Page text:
Victoria, now 18, began to read Dickens at the age of eight. "There was a lot of pressure to hide what I was reading," she says. "I had to hide how much I was enjoying school."
To some degree, this is still the case at Frome community college in Somerset. She says: "There's a lot of social pressure not to perform well in class. Boys feel it most: there are masculinity problems with appearing clever. It can be very frustrating."
Such frustration is familiar to 17-year-old Michaela Goff (above). While she asked her GCSE teachers A-level standard questions, fellow pupils at Headington school in Oxford struggled to understand the lessons.
"Sometimes teachers have to define the majority of words in a sentence,"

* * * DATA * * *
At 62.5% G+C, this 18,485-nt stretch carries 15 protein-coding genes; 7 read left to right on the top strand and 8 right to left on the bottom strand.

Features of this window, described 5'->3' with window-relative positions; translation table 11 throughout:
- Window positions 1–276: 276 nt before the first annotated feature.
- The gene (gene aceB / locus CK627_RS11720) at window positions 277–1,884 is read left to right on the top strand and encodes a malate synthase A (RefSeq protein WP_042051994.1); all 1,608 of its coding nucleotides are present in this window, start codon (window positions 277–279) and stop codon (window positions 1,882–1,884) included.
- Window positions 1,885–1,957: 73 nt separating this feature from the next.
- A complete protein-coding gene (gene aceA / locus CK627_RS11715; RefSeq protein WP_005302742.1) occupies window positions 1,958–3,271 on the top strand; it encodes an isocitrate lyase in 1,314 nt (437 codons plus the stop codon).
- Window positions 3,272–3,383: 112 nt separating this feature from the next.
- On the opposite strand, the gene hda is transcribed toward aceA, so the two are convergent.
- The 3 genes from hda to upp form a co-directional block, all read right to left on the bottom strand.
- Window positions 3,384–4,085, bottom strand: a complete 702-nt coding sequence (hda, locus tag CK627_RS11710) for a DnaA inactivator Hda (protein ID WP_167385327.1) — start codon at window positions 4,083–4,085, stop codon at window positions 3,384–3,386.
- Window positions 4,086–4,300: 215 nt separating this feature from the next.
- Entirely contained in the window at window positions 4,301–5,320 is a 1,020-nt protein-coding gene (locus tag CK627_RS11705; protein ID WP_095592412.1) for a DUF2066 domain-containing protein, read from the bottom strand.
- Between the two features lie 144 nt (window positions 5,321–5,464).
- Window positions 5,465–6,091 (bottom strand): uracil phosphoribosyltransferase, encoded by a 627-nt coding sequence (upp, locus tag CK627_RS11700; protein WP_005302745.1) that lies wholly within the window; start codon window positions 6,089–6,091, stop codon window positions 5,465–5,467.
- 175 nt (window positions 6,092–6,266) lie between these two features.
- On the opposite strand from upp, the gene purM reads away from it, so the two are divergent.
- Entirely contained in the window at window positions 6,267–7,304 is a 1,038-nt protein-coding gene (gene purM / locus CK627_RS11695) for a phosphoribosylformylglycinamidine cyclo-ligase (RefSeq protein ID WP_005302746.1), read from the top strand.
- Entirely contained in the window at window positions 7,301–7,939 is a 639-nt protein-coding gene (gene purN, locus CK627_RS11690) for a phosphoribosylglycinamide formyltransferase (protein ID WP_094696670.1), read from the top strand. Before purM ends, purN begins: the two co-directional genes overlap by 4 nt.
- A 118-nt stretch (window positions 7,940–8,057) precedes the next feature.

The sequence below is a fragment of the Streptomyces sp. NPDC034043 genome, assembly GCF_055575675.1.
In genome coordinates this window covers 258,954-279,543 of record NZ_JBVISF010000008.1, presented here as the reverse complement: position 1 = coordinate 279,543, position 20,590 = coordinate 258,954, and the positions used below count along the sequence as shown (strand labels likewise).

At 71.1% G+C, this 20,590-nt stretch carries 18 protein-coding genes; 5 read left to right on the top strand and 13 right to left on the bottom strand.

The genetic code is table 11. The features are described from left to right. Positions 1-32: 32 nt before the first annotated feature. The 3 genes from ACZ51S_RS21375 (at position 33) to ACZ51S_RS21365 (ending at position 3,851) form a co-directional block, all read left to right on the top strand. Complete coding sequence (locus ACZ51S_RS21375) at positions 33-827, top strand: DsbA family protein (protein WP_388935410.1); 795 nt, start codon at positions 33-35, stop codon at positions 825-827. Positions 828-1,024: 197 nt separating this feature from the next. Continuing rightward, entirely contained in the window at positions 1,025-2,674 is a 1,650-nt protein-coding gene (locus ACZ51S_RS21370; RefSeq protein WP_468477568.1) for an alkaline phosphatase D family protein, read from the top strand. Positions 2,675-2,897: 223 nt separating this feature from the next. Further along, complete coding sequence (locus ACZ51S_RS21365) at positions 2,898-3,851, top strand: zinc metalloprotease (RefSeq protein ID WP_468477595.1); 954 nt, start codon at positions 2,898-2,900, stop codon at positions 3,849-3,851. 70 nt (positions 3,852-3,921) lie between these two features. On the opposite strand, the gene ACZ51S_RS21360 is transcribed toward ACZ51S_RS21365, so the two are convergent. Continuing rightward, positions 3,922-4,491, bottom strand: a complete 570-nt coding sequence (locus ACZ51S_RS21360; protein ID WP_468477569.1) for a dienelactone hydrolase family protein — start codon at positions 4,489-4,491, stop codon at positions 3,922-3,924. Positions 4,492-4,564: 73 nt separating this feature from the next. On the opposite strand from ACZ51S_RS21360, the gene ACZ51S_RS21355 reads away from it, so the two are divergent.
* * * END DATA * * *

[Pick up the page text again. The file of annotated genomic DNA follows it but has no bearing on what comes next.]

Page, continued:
she says. "I get this sinking feeling that we're not going anywhere.
"I just lose interest in a topic."
Both Michaela and Victoria have attended summer schools run by the National Academy of Gifted and Talented Youth at Warwick University.
"It's very stimulating to be in a class with people who are interested in whatever you're learning," Michaela says. "And the teachers want to push the boundaries of your learning a bit further. It's important not to be constricted by the confines of the curriculum."
Photograph: Geraint Lewis